Directed by: Steven Soderbergh
Written by:Peter Buchman, Benjamin A. van der Veen
Starring: Benecio Del Toro, Demian Bichir, Carlos Bardem, Lou Diamonds Phillips, Franka Potente, Catalina Sandino Moreno
Released: October 1, 2009
Grade: B+

One of my top 10 movies of 2004 was The Motorcycle Diaries.  Directed by Walter Salles, it told the story of a 23-year-old named “Che” Guevara and an eye awakening journey he took across South America in 1952.  He realised that many people were living in poverty and being taken advantage of by corrupt government officials.  If you haven’t yet seen this amazing film, make sure you do.

Academy Award winning director Stephen Soderbergh (Traffic) has now brought the next part of Che’s life to the screening in truly epic style.  When it premiered at the 2008 Cannes Film Festival, it clocked in at a whopping 4 hours and 28 minutes.  It was always going to be a tough sell trying to get the public to watch such a long movie and so it has now been released in two parts – each just over two hours in duration.

Here in Australia, both films are being released simultaneously this week.  They’re simply titled Che: Part One and Che: Part Two.  The advantage is that if you are too tired to sit through them both, you can always watch the first instalment and then come back at a later time to watch the next part.

I think it’s silly to review both films separately so I’m covering them both in this review.  The first movie looks at Che’s role in the successful revolution within Cuba in the late 1950s.  He teamed up with Fidel Castro and their army overthrew the existing government.  The second movie is set in the mid 1960s and looks at Che’s not-so-successful attempts to create a similar revolution in Bolivia.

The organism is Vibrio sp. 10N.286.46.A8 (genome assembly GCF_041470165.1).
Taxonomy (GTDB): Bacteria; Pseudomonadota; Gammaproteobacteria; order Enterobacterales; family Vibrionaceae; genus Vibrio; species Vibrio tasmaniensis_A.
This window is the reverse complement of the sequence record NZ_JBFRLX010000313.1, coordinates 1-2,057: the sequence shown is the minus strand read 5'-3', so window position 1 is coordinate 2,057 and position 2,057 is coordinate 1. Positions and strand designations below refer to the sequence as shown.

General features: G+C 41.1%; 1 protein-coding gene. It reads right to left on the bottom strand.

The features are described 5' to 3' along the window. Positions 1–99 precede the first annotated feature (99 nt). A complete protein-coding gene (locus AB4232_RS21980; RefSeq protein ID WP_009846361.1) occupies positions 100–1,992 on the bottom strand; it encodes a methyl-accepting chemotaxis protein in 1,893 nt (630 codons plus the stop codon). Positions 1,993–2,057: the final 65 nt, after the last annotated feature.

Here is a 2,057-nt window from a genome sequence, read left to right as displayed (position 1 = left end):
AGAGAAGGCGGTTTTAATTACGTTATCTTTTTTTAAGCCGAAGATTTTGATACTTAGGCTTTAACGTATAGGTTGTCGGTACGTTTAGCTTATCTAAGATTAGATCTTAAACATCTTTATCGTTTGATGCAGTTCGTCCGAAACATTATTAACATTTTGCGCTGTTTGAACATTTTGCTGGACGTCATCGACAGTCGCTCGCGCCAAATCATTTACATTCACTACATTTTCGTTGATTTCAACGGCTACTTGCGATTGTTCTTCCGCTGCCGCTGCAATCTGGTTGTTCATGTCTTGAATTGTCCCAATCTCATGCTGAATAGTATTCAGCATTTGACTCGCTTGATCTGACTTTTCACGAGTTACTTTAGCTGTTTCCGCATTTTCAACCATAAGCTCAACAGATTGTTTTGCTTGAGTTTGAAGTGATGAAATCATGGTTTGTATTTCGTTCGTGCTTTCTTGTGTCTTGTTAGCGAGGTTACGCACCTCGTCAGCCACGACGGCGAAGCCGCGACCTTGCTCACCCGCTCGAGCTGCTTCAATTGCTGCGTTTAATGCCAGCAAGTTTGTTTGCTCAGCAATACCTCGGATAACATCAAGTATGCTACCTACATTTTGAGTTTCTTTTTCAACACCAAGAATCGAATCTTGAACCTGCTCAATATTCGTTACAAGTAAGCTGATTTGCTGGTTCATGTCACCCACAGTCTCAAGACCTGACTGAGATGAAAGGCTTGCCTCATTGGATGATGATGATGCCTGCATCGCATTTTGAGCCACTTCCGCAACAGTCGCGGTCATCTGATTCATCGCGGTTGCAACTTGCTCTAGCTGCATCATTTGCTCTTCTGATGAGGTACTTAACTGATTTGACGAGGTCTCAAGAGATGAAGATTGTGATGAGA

History buffs will probably know these stories well but much of it was new to me.  Che was a fascinating person and he is played brilliantly in these films by Benecio Del Toro (Traffic).  It has a documentary-like feel and I felt like a fly on the wall – peering into Che’s life and watching his actions without his knowledge.

The screenplays are based on the diaries which Che Guevara kept during the Cuban and Bolivian revolutions.  Soderbegh and his team also interviewed many people who knew Che to help make the films as realistic and authentic as possible.  There are always going to be disagreements about how certain characters/groups are portrayed but I was happy with the balance which I saw on screen.

You might also be interested to know that the two films were shot using different methods.  The first was shot in Puerto Rico and Mexico with steady camerawork and a wide-screen ratio.  The second was shot in Spain using just handheld cameras and tripods.  The colourings are a little different also.

With all those facts out of the way, my reaction to the films themselves is that they are good without being great.  They are definitely too long.  Some scenes tend to drag and there won’t be enough “action” to satisfy some moviegoers.  I had to do more research on the internet to find out more about Che after I saw the films.  Whilst that can sometimes be a good thing, I think it’s a weakness in this case.  The long-winded “talking” scenes could easily have been trimmed.

So to avoid the risk of my own review going over time, I’ll leave it at that and leave the film for you to judge on your own merits.